Today's Tip: Getting Kids To Eat Squash
In 1976, my family moved from the neighborhoods of Baltimore, MD, to the wilds of northern Baltimore County, a terrible shock for a boy accustomed to walking to the drugstore or the library by himself. The first time I stepped out of the car at our new house, I stepped on a rotten apple from the orchard and promptly got back into the car, refusing to leave it.
Somehow my folks cajoled me out, and I stayed, because this run-down Victorian farmhouse on three acres was their dream. They would restore the place, plant produce beds and put up preserves to sustain us through the long winters. Maybe I'll tell you another time about the restoration of that house (you can see it in the "Pictures" section of this website), and how I learned to swear while doing it, but that's another parenting tip.
Long story short, my parents succeeded--gradually, slowly--in achieving their ambitions, and they loved nothing so much as to cook the tomatoes, beans, lettuce, squash and what-have-you they had grown in their own garden.
Can you guess how young Jeb reacted to this bountiful harvest?
Like many children, I was a picky eater, although I didn't disdain all vegetables. I liked broccoli, asparagus and carrots. I hated brussels sprouts, eggplant, and yes, squash. So on the night in question, my mother prepared a dish that I remember as a medley of sauteed tomatoes, onions, and yellow squash. I'm sure it was lovely, but my pre-teen self was not impressed and said so. "I'm not gonna eat that," I said, with all the authority a child can muster.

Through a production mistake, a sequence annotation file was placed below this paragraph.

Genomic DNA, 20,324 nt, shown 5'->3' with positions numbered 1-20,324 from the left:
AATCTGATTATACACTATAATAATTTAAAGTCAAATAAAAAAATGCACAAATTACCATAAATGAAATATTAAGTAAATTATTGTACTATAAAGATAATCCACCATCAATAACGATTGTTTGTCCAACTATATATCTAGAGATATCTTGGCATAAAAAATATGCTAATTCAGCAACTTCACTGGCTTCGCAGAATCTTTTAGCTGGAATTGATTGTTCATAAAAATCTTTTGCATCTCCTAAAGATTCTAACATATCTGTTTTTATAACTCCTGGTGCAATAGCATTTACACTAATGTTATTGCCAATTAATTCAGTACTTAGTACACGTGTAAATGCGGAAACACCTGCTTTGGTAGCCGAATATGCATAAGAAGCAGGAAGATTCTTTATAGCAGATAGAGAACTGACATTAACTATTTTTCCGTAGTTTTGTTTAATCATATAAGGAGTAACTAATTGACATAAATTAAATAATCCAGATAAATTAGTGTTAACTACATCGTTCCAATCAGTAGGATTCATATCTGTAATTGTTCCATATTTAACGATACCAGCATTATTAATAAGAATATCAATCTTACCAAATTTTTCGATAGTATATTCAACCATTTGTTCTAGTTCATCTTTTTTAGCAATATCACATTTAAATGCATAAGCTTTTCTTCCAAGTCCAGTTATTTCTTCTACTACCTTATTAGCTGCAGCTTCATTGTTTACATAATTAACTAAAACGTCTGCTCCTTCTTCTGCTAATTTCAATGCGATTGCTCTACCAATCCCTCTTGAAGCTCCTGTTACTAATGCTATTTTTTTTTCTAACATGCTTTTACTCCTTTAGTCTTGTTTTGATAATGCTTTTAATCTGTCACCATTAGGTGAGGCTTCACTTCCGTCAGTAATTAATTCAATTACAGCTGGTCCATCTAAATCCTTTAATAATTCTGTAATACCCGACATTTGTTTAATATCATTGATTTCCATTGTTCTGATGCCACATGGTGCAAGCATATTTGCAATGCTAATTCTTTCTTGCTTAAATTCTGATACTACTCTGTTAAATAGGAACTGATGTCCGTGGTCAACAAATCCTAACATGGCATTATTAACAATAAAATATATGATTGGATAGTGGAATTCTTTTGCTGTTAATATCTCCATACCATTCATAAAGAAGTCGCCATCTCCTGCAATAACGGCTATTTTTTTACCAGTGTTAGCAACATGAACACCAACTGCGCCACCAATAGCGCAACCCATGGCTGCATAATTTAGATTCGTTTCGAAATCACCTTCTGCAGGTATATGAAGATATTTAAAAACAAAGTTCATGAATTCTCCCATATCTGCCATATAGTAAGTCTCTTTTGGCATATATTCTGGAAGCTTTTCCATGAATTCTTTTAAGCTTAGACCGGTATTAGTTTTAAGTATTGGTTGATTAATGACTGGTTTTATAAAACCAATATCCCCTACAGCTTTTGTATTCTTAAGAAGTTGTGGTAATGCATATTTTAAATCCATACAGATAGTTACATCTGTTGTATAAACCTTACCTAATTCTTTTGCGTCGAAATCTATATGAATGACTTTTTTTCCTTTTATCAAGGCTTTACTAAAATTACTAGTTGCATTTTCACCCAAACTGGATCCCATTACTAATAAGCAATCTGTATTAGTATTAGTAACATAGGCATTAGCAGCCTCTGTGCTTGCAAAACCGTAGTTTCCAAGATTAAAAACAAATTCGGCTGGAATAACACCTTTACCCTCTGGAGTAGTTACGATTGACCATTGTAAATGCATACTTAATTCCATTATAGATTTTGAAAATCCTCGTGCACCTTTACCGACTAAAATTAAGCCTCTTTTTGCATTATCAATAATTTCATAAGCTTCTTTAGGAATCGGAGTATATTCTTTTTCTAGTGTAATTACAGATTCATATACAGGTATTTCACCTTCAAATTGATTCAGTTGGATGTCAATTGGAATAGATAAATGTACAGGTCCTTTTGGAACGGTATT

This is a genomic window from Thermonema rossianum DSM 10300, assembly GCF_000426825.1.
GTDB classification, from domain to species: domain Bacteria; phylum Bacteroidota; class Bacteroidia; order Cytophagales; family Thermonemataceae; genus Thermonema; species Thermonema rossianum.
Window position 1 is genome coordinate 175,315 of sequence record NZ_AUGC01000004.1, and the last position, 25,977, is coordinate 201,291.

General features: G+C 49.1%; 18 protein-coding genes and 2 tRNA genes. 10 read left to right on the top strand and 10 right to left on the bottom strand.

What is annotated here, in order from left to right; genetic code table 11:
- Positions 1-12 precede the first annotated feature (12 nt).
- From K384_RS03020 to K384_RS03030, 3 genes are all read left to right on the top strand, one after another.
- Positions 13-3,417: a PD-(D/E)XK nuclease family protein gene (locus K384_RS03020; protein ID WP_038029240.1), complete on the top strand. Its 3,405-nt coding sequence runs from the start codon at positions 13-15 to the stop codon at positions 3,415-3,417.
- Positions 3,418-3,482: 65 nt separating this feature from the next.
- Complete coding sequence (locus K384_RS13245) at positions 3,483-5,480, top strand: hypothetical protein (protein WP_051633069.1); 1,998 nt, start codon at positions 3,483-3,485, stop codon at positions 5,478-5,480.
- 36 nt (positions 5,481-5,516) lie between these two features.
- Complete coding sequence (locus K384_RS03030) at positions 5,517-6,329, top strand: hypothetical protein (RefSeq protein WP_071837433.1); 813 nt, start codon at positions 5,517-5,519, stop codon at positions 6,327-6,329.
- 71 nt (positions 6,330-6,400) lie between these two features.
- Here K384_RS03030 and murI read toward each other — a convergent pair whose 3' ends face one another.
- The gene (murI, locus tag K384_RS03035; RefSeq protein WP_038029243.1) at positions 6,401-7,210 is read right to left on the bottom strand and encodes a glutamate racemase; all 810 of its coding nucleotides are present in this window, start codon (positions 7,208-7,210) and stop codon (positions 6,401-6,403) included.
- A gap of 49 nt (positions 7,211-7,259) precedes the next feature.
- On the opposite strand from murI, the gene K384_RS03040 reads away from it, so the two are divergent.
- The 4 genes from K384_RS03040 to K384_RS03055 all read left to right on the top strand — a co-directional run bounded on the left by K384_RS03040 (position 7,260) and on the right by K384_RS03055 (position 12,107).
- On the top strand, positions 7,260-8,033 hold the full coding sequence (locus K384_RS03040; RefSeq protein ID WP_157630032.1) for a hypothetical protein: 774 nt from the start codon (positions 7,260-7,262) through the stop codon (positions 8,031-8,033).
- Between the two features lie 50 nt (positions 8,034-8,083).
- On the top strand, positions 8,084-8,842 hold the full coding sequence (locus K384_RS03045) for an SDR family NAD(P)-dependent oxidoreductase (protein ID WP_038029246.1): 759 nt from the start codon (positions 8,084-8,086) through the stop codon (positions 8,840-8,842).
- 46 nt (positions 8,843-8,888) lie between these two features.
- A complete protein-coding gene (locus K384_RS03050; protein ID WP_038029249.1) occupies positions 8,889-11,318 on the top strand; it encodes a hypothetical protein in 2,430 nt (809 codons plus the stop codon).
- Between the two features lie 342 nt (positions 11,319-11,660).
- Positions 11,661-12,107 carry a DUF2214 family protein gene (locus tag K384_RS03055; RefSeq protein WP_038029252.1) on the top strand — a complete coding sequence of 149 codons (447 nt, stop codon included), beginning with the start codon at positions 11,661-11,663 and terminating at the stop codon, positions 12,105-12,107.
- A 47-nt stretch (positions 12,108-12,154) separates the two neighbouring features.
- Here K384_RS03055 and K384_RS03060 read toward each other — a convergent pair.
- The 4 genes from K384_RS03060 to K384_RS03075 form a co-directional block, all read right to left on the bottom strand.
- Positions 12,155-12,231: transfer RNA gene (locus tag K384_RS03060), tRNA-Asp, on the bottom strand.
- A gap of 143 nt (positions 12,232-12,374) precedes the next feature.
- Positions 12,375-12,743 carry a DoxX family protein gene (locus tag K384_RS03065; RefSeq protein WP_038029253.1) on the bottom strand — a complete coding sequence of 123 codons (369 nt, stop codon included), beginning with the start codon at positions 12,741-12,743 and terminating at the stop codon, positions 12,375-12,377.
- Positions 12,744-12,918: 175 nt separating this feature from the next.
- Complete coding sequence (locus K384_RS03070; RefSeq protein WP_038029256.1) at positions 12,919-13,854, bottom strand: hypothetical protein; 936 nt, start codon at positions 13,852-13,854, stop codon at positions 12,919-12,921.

My dad was having none of it. "I worked hard to grow that squash," he said, "And your mother worked hard to cook that squash, so you're gonna eat it." In my memory, his face wears a particular set expression that would brook no sass; not a frown so much as determination. It was a warning look, no doubt practiced a thousand times before thanks to my mouthiness. I saw it, and knew it meant trouble, but by God I was standing on principle!
"I'm not gonna eat that squash," I said, doing my best to replicate my Dad's forbidding stare. "I don't like squash."
I don't know how strict my grandparents were about diet and obedience. I know my Dad grew up during an era when kids did what they were told and often sat at the dinner table until they cleared their plates, come hell or high water. Maybe he went to bed hungry rather than eat something he didn't like. I don't know. But he wasn't ready to let me be disrespectful, especially to something he and my mother valued so much. He regarded me much like a general regards a battlefield, assessing the will of the enemy arrayed there. He had many weapons in his parenting arsenal: bribery, begging, reasoning, surrender. He surveyed his options and went straight to intimidation.
"You're going to eat that squash," he said, pointing across the table with the finger of doom, "Or I'm going to stuff it in your ear."
During the Cuban Missile Crisis, two nations stared each other down, daring the other to blink. The technique became known as "brinksmanship", a high-stakes game of chicken. I was prepared to play. Even as a child I sensed, rather than knew, that parents often make empty threats. If you don't behave, I'll turn this car right around. I folded my arms, confident in my superiority.
I said, "I'm not eating it."
Later, comma, as I washed squash and tomato sauce out of my ear, I resolved never to eat that nasty gourd again, and I held to that promise my entire life--until I married, and my wife began to plan her garden. Parents, your lessons will get through, I assure you. It just might take some time, is all.